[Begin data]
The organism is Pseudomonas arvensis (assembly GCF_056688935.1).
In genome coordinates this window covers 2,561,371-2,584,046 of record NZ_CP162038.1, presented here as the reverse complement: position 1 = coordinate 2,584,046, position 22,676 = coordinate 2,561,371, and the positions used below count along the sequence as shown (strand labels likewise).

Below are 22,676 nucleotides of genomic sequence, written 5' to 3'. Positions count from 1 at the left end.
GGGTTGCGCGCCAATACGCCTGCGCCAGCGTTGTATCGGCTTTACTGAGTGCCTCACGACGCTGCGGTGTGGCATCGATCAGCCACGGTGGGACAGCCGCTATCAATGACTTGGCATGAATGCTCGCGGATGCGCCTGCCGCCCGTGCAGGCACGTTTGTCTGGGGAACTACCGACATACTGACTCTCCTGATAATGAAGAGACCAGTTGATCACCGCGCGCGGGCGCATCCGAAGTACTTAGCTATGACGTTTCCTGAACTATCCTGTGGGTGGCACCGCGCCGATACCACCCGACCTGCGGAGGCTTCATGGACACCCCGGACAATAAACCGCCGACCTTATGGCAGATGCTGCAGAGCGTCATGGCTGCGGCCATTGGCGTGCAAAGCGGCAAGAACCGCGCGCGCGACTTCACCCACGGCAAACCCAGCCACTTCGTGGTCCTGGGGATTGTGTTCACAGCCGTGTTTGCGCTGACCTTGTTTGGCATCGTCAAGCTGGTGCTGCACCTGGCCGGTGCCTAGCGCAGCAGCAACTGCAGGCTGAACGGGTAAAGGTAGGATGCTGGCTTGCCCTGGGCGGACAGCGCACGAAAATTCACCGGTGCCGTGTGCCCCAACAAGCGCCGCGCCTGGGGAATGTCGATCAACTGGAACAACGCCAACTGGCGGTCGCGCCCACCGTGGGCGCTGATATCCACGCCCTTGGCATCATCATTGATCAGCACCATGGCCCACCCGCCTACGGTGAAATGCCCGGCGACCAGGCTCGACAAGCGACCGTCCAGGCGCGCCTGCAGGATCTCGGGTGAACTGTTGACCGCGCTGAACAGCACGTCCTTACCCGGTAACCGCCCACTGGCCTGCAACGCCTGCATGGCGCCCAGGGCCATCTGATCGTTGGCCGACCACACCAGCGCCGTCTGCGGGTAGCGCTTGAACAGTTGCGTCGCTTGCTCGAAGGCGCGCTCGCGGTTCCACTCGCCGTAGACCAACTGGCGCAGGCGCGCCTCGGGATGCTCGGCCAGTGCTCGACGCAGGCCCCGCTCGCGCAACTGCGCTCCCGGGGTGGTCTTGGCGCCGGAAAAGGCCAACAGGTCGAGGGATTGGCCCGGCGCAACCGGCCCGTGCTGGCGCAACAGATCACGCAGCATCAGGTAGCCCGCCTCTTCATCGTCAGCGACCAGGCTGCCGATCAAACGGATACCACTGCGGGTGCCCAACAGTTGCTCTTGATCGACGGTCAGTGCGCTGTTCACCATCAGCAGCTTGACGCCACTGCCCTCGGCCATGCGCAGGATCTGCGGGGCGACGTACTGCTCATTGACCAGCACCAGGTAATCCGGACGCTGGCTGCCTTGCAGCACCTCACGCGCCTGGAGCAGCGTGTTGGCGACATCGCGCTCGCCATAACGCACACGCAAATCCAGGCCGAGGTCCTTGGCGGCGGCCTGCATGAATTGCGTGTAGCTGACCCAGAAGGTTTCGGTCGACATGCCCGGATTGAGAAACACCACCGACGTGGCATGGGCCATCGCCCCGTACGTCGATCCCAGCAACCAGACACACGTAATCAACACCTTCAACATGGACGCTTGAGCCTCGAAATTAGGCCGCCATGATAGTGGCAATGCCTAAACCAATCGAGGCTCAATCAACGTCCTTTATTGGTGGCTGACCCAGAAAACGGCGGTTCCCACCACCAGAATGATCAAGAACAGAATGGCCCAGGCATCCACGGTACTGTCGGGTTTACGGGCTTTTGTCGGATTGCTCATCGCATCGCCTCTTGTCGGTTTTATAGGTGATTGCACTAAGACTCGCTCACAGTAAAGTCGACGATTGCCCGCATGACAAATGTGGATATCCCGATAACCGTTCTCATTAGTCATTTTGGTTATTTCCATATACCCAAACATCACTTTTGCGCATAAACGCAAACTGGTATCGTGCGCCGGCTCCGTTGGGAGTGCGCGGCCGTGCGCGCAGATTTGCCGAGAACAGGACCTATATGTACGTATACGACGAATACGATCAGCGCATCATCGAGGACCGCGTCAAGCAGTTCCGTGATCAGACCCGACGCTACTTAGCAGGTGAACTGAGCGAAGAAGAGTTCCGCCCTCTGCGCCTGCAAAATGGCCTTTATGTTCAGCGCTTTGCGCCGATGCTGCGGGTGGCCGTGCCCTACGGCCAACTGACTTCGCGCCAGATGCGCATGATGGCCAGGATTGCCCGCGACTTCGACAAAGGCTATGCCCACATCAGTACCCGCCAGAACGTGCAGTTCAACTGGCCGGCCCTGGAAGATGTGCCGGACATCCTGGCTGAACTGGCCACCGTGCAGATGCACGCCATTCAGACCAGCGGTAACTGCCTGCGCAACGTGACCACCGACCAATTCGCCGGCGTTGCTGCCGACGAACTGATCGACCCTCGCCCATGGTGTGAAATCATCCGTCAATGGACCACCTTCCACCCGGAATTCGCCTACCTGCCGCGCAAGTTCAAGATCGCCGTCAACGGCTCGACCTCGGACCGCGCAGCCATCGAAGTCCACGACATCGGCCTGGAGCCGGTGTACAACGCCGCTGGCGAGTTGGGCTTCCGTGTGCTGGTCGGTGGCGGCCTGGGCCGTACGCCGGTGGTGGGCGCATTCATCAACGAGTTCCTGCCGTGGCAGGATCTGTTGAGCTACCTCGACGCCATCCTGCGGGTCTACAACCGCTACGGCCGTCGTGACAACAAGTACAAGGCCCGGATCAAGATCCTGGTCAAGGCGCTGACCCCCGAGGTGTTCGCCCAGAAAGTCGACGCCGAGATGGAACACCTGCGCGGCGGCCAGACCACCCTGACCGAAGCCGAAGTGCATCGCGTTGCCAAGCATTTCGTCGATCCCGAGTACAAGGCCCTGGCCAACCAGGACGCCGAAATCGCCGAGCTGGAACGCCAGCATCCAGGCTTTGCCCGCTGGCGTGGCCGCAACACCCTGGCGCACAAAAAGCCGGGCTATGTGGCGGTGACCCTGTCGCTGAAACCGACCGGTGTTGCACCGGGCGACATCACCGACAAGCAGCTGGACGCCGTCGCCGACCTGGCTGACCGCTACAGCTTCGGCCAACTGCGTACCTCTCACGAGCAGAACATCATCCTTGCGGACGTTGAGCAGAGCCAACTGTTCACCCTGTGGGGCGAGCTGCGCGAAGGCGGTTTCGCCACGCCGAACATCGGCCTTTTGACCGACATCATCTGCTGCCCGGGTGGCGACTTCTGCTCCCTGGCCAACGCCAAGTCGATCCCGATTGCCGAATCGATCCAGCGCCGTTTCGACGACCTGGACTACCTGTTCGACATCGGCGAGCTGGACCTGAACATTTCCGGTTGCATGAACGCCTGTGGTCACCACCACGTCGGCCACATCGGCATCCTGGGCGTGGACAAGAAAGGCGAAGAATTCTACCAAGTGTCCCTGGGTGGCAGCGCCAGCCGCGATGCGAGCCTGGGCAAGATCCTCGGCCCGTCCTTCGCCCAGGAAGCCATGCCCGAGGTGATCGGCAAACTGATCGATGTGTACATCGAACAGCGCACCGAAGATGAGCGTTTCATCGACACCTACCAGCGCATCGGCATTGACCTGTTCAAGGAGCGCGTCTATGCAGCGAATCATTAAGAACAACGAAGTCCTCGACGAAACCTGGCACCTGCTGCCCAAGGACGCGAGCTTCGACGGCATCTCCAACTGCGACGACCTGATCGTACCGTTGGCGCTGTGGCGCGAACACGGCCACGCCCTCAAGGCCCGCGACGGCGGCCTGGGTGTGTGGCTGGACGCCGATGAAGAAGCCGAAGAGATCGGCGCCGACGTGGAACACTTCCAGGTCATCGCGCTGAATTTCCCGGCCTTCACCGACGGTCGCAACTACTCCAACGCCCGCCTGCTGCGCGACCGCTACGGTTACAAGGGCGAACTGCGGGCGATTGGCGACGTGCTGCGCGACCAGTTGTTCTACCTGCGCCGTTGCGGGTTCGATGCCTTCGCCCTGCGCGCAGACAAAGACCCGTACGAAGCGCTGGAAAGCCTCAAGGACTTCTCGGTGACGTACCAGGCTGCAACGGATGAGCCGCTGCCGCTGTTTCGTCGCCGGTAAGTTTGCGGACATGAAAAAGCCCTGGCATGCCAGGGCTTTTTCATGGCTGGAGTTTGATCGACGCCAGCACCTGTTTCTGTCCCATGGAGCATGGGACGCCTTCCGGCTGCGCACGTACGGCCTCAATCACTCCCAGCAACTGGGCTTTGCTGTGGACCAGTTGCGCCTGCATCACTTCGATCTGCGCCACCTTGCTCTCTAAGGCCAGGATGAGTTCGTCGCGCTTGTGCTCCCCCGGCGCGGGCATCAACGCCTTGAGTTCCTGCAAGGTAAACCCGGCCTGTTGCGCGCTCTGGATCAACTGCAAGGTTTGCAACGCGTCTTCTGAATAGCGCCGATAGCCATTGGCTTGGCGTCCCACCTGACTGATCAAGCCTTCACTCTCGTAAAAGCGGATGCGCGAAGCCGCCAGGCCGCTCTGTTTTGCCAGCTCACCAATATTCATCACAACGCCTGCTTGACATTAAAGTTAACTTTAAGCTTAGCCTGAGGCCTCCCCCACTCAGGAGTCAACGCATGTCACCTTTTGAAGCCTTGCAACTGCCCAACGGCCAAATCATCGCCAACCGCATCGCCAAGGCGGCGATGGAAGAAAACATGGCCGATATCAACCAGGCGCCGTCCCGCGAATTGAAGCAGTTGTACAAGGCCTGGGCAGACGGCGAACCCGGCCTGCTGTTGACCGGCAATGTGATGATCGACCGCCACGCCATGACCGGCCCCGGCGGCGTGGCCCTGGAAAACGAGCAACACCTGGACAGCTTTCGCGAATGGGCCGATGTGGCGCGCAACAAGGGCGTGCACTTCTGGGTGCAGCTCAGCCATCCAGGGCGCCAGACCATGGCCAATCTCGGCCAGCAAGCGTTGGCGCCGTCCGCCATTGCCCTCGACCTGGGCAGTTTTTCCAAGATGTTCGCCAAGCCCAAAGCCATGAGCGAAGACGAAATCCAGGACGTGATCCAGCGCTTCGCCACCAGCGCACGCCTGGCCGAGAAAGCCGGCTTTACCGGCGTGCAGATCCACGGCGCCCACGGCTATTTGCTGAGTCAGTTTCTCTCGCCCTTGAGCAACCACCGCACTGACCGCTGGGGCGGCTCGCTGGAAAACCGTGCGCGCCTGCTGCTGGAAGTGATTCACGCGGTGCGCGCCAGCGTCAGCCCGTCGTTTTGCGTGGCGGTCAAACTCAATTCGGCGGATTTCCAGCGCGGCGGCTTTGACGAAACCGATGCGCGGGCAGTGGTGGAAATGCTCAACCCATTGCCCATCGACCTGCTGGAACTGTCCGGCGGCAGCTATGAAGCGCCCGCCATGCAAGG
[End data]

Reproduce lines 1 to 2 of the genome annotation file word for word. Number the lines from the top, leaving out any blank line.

The organism is Pseudomonas arvensis (assembly GCF_056688935.1).
In genome coordinates this window covers 2,561,371-2,584,046 of record NZ_CP162038.1, presented here as the reverse complement: position 1 = coordinate 2,584,046, position 22,676 = coordinate 2,561,371, and the positions used below count along the sequence as shown (strand labels likewise).